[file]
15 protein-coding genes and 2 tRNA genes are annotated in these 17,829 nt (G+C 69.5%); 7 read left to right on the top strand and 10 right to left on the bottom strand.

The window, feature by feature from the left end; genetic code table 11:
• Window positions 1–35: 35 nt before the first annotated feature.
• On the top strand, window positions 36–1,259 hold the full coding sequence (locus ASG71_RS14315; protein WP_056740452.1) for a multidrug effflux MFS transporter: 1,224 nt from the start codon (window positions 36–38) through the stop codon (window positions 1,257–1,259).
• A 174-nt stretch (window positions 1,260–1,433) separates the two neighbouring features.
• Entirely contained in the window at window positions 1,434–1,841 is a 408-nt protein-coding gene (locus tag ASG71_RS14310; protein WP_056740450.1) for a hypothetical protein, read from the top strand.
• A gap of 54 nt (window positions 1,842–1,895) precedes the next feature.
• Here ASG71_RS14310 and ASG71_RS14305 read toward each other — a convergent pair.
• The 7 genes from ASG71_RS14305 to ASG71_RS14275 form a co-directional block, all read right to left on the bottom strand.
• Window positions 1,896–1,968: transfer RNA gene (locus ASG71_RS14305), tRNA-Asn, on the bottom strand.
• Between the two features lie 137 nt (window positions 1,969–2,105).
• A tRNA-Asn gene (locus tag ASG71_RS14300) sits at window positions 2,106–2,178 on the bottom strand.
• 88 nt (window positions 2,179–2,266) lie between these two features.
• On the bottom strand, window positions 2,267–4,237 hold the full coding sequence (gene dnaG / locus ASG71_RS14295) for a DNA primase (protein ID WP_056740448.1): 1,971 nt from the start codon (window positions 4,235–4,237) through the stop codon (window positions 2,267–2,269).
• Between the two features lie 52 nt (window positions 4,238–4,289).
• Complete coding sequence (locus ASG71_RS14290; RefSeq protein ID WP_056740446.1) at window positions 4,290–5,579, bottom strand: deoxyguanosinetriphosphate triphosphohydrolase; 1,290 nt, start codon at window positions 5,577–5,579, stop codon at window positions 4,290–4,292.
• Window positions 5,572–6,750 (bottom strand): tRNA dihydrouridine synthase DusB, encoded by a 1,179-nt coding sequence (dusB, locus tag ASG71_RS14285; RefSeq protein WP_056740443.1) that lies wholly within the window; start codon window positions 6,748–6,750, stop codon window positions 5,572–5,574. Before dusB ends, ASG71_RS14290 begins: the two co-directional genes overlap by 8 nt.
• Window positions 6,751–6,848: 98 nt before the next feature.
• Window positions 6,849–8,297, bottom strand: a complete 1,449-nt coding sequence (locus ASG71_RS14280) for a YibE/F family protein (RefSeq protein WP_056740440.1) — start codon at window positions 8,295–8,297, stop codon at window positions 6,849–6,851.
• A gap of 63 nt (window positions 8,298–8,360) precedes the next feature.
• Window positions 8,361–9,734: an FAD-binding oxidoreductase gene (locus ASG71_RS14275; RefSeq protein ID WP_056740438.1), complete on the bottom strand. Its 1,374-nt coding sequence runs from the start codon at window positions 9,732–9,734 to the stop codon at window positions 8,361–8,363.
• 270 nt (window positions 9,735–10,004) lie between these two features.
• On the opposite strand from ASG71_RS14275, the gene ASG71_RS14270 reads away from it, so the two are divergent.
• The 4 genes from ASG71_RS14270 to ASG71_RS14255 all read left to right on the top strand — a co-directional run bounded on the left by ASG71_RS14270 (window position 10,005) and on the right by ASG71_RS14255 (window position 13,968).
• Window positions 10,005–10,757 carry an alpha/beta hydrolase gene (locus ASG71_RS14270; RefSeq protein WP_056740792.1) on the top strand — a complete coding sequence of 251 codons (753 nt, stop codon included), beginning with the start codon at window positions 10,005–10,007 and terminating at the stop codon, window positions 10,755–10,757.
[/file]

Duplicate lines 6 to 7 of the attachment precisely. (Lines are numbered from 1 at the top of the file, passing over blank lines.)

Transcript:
• Entirely contained in the window at window positions 1,434–1,841 is a 408-nt protein-coding gene (locus tag ASG71_RS14310; protein WP_056740450.1) for a hypothetical protein, read from the top strand.
• A gap of 54 nt (window positions 1,842–1,895) precedes the next feature.